Category Archives: adult learning

Gardening

NOTE: This post was drafted in early April, about a month ago. I have been waiting for the spring blossoms to show themselves as I laid down bucket after bucket of mulch. Now I have pictures to share along with the words. If you like, feel free to skip the words.

Gardening is a passion of mine, and this time of year can be overwhelming as well as exciting. I was up and out early today, weeding and mulching. The roadside garden on the farm has been, as they say, years in the making. It started as a small perennial bed near the driveway with the usual daylilies, irises and hostas. But it quickly grew, expanding along the road to the opposite edge of the property. Now, after close to five years of work, it is mostly complete except for the wildflower bed I have planned, and the seeds for that are just waiting until the evening temperatures get above 50 degrees. That means the ground will be warm enough for them to germinate.*

A bad hip kept me from finishing the full garden over the past three years. I tinkered around the edges and even tried paying people. But no one was willing to get on hands and knees and dig up wire grass for what I was willing to pay, and I just couldn’t do what needed to be done. Last spring, I did better but was still recuperating.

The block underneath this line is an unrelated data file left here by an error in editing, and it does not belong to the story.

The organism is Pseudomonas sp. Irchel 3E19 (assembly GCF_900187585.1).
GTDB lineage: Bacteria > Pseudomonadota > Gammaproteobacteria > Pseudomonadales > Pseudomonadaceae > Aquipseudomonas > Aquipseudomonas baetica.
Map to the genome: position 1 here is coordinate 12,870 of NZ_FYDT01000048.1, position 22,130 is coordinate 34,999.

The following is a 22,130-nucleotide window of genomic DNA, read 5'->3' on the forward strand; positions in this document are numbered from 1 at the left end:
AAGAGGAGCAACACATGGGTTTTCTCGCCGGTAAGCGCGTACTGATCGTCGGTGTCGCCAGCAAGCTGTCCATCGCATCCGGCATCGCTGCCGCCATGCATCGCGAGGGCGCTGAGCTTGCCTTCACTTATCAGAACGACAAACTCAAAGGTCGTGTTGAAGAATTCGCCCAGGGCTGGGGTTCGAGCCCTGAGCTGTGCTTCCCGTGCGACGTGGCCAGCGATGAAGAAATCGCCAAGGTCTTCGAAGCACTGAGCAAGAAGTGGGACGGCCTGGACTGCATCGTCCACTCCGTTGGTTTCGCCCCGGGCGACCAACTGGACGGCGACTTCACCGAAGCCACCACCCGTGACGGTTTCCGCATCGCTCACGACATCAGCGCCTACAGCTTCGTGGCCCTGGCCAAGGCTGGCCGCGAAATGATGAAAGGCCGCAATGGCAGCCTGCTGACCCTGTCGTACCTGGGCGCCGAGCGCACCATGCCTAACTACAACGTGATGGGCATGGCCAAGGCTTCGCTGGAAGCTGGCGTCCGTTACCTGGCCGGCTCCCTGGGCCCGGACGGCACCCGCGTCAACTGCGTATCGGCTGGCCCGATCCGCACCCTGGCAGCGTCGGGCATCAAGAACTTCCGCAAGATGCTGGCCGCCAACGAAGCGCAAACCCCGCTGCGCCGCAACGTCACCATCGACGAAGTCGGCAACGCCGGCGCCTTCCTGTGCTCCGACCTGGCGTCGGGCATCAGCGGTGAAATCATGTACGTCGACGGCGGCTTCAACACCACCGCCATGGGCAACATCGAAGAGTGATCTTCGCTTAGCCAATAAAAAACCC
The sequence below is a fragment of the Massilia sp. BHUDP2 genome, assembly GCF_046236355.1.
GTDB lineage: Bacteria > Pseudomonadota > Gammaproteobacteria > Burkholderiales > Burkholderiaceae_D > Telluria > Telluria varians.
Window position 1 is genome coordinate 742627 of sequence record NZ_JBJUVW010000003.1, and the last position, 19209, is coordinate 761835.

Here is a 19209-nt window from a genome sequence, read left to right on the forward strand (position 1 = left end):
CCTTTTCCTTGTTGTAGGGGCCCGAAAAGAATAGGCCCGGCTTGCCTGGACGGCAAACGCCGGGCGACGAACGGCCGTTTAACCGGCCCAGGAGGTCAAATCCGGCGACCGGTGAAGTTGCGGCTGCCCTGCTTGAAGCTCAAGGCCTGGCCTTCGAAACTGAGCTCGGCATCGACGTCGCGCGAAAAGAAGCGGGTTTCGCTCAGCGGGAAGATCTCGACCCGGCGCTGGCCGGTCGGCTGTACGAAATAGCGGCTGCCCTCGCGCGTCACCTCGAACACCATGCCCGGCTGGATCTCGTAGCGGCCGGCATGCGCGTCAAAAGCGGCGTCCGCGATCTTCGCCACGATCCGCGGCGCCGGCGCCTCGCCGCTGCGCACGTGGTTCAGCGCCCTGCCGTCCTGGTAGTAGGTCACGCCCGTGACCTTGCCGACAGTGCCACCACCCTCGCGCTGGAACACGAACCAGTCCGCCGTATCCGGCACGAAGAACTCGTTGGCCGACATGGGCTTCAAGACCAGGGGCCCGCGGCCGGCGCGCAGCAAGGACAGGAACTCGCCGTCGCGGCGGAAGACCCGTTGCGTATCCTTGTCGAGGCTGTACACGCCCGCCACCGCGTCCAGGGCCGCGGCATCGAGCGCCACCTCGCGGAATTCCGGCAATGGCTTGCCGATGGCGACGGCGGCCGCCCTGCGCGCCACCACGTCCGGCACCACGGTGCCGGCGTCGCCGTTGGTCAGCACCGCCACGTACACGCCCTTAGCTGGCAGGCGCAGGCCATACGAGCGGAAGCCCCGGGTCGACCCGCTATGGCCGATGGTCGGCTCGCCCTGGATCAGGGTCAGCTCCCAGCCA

This spring I am back and better than ever. I get into the garden beds for some time every day and for hours on the weekends. Seeing them come together in ways I could only imagine have made all the work worth it. And, the lovely finishing layer of mulch reveals the garden design, highlighting the plants that, for now, are just getting started.

This year, I took a before video on March 21 when I was just getting started.

And then again on May 14, 2021, which just happened to be my birthday.

It wasn’t just my health that kept the garden from completion. I lacked the finances to simple buy a garden at the home center in one fell swoop. I paid for or was gifted a few unusual (read expensive) plants, worked with my husband to raise things from seed (his particular gardening super power), divided plants, swapped plants, and plundered bags of perennials at the local dollar store. (They are cheap but tend to have a low success rate.)

Here are pics from early spring through yesterday:

The Gardens on My Birthday and Beyond

I was fortunate to grow up in a family, really a community, of gardeners. Small, neat kitchen gardens were common. I have a family photo that features my maternal grandmother’s peach tree in her urban garden in Lancaster, Pennsylvania.  When my paternal grandmother died, we discovered dusty jars of canned vegetables and fruits on the basement shelves, enough to last several lifetimes. My father always had a vegetable garden in the communal garden at the high school and continues to cultivate roses and orchids even into his 80s. My mother canned and froze the produce from the garden and even now takes advantage of living in central Pennsylvania to buy locally grown vegetables to preserve. She also makes her own ketchup when the tomatoes are cheap and sweet.